Managing tasks, managing emotions: Don’t panic!

Hierarchy of Digital Distractions: Top of a brilliant, too-accurate pyramid infographic by InformationIsBeautiful.net

Hierarchy of Digital Distractions: Top of a brilliant, too-accurate pyramid infographic by InformationIsBeautiful.net

Productivity and task management seem like strictly practical issues, but in fact they’re deeply emotional. That’s what David Allen describes at in the first chapter of Getting Things Done, when he talks about the sense of calmness instilled by having a mind like water.

It seems to me that tuning into and recognizing your own feelings (especially hope, shame, relief, and fear) is THE crucial first step for figuring out what to do, getting stuff done, and letting stuff go. That’s what I’ve been working on today. Here is a little background, and some thoughts and lessons on this theme…

In the last eight months I made several major changes in my life: I ended my marriage (on the best of terms), sold my house, moved to a new state, eliminated my debt, stopped working on some projects I’d outgrown, began some intriguing new projects, had a brief painful relationship with a thoroughly incompatible partner, began a rewarding intimate relationship with a wonderful friend, and downsized my possessions to fit in a room plus small storage area. Plus, I got knee surgery to fix a torn ACL. Plus, a fair amount of business travel thrown in.

Yeah, it’s been a lot to manage — with a lot of mixed, deep feelings involved in every step. And a lot of stuff that needed to get done: projects, tasks, and priorities. Everything from figuring out where stuff goes in the kitchen to selling a house.

Through this process of major life-surgery I’ve had to face something I’ve avoided: I’ve spent most of my life in a near-constant sense of dread. I was scared that my life and work were spinning out of control, and that all sorts of disasters were waiting to pounce due to my inattention or ineptitude. I coped with it by keeping busy. If I just kept doing enough, surely I’d get ahead. Then I’d wake up in the middle of the night in a flat-out panic. And I’d work all day and feel like I’d accomplished nothing by evening, and feel terribly guilty and ashamed. I felt like I was failing at nearly everything.

In fact, I wasn’t failing — at least, not most of the time. Not any more than most people do. In fact, in a lot of ways I’m doing pretty damn well with my life. But because I was certain I was failing, and constantly braced for the next crash, I avoided looking too closely at what was happening, at what I needed to be doing.

It’s kind of like how you shut your eyes and cover your face before a car crash. It’s a reflex. You don’t really want to watch.

But when that kind of mental flinching becomes a permanent way of life, bad stuff happens. Namely, disorganization and procrastination — with all the bad stuff (tax penalties, pissed-off partners, missed opportunities, poor health) that go along with it.

It’s important to recognize that for all the pain that disorganization and procrastination cause, they do offer immediate, addictive emotional relief.

When you deliberately blur your mental vision and don’t look very far around you or ahead, and when you don’t habitually keep close track of information you need, then for short stretches of time you create the illusion that nothing needs to be done or figured out right now. It’s a false sense of security, but it does provide a sense of rest and it’s easy to do. Also, it works about as well as drinking salt water when you’re thirsty.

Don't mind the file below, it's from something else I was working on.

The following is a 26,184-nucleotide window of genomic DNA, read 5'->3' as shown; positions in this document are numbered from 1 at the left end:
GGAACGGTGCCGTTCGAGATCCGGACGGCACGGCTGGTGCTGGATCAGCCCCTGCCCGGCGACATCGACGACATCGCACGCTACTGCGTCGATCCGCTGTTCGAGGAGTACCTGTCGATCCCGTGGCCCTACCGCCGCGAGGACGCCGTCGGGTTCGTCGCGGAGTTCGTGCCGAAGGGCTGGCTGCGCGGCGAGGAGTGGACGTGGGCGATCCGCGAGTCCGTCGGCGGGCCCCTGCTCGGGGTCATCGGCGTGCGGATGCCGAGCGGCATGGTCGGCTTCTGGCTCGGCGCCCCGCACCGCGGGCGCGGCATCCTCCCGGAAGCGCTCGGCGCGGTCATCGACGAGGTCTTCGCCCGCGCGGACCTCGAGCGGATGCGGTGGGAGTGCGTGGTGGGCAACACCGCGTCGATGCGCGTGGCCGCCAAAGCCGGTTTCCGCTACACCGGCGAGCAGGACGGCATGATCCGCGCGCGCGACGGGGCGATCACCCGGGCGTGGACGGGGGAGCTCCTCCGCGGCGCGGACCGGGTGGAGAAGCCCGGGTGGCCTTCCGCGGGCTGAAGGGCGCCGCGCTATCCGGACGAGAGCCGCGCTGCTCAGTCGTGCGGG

Since I’ve downsized and simplified my life and commitments, I’ve realized that I don’t want to keep living with that daily dread. I could keep it up — because I’ve done it my whole life. But at this point I’m making a conscious choice to change. Dread eats up too much of my energy. I’m 43 years old, and I’d like to use my remaining time and energy in ways that please me.

So I’ve been focusing on organizing my life, especially projects, tasks and priorities. Here’s what I’ve done so far, and what I’ve learned:

1. I CAN’T THINK AMIDST CLUTTER. Clutter distracts me, and provides a ceaseless nagging of all the things I might have forgotten. I cannot focus on a task when I’m around clutter — unless that task is decluttering.

So I’ve put a lot of effort into organizing my new room so that everything I need has an intuitive place, and that things I don’t need on a daily basis get stored or filed, and things I don’t ever need get tossed. This includes eliminating as much paper as possible from my life: I scan every paper I’ll need, shred most of them, file only a few original copies. I have redundant electronic backups (external hard drives AND offsite backup) for all my data.

The downside: Organizing feels so rewarding to me that sometimes I dive into that for emotional relief as a form of procrastination. I’m working on that.

2. MULTITASKING IS A MYTH. This was truly a devastating thing to admit to myself, since I always thought I was a consummate multitasker. But in fact, tons of scientific research and an honest look at my own experience indicates that human brains really can only do one conscious thing at a time. I cannot listen to two simultaneous voices and understand well what both are saying. I cannot run a quick Google search and track what a client is saying on a conference call. I cannot Twitter or instant message while trying to do another kind of writing. I cannot read an incoming text message while paying enough attention to driving.

Of course, I can TRY to do any combination of these things, or more. And I usually succeed to some level with all of them. But usually not as well as if I’d consciously taken a moment to set a priority and then waited to do tasks in priority order.

Focus is important to getting stuff done. But for me, focus can be another kind of trap. I can get so into doing something that I get obsessive or perfectionist about it, and and up spending way too much time on it. It becomes another type of procrastination.